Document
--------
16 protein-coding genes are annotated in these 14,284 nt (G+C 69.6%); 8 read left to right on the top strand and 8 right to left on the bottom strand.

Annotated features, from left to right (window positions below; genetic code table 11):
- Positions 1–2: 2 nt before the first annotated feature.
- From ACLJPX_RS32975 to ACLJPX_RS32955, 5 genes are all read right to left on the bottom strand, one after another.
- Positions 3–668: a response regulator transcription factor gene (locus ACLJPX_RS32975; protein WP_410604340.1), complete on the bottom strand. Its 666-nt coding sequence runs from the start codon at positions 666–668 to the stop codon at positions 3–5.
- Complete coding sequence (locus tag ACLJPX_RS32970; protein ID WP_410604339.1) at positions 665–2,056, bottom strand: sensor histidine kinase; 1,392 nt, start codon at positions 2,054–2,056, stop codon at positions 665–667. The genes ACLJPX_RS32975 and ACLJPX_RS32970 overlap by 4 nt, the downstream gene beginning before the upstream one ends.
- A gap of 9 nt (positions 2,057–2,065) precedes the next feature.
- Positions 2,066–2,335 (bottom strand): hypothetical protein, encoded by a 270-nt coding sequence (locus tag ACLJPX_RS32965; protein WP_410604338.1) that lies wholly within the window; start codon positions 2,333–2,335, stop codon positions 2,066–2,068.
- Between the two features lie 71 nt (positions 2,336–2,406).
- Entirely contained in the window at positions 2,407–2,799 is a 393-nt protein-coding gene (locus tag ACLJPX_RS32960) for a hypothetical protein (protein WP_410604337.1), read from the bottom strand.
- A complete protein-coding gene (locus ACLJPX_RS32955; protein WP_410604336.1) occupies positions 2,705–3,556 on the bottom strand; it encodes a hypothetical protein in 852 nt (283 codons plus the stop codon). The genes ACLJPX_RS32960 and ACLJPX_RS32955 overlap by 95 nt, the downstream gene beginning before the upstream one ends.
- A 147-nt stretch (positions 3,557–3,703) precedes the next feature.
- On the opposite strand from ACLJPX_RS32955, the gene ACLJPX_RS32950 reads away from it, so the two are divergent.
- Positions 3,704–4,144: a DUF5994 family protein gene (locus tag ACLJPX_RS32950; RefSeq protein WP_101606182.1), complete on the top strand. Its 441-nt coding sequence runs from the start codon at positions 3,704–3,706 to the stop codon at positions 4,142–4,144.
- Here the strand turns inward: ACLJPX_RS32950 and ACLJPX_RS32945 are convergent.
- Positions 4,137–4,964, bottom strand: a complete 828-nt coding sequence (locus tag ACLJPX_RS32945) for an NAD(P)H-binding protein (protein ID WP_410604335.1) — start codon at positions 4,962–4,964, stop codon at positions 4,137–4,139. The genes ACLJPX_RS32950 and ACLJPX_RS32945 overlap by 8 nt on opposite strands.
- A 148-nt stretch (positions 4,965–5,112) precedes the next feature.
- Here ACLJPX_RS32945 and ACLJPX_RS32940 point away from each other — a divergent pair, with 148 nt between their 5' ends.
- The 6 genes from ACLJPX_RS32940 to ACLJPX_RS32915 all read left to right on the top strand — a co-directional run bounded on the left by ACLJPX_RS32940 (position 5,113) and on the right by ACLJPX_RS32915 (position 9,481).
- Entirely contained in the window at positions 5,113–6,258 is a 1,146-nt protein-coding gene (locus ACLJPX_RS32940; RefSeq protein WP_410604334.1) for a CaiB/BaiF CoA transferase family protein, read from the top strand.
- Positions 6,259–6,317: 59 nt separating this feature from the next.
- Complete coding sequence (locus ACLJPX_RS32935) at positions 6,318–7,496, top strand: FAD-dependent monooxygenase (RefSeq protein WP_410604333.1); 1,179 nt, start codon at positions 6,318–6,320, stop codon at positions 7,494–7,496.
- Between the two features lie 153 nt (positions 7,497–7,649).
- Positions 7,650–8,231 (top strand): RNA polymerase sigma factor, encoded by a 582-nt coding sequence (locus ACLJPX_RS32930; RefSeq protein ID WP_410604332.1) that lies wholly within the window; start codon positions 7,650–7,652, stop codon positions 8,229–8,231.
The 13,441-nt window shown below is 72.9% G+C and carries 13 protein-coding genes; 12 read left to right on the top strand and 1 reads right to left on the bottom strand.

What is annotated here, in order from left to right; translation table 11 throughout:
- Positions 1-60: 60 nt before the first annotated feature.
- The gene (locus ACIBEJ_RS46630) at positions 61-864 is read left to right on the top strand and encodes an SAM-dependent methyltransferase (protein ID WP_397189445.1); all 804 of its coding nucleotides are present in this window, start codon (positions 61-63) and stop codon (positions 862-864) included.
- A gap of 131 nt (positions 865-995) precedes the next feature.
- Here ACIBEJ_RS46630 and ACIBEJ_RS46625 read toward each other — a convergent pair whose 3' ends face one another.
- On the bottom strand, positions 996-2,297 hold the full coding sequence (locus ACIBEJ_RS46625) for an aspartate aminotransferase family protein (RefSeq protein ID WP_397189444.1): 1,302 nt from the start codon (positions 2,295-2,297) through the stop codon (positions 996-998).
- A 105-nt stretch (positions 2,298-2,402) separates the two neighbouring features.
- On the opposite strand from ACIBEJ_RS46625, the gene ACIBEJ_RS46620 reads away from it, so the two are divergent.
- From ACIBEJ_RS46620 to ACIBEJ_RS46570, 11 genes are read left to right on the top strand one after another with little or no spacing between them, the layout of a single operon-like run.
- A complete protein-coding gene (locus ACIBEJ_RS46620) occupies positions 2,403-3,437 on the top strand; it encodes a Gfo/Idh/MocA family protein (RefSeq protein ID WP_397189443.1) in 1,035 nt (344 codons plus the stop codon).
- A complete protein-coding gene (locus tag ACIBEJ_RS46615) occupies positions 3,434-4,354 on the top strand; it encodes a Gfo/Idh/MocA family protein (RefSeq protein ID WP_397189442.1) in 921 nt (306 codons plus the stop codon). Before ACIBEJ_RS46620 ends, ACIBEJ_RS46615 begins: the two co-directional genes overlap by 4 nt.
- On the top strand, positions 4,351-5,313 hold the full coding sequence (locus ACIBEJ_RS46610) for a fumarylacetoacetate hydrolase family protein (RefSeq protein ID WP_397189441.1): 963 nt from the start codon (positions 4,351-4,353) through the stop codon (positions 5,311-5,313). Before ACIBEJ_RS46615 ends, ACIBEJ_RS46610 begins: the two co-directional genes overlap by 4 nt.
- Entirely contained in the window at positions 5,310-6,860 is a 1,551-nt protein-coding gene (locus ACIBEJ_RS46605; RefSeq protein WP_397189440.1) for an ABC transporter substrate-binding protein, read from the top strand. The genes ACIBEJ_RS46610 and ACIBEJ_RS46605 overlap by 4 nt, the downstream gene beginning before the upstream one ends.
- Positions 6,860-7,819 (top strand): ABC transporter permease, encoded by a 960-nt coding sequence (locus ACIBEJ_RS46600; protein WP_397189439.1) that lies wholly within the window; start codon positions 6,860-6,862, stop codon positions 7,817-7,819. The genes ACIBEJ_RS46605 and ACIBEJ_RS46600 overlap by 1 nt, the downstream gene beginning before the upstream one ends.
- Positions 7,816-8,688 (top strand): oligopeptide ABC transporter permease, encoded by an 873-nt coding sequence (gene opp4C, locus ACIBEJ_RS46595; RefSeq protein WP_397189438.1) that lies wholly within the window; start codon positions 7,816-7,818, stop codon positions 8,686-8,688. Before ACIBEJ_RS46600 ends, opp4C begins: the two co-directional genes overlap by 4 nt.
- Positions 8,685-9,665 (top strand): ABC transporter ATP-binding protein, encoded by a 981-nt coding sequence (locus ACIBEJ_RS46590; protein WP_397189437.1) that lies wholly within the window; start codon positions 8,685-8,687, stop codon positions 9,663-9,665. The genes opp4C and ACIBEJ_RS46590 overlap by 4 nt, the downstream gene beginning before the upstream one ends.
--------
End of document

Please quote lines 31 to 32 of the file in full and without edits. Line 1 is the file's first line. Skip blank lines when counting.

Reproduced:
- On the bottom strand, positions 996-2,297 hold the full coding sequence (locus ACIBEJ_RS46625) for an aspartate aminotransferase family protein (RefSeq protein ID WP_397189444.1): 1,302 nt from the start codon (positions 2,295-2,297) through the stop codon (positions 996-998).
- A 105-nt stretch (positions 2,298-2,402) separates the two neighbouring features.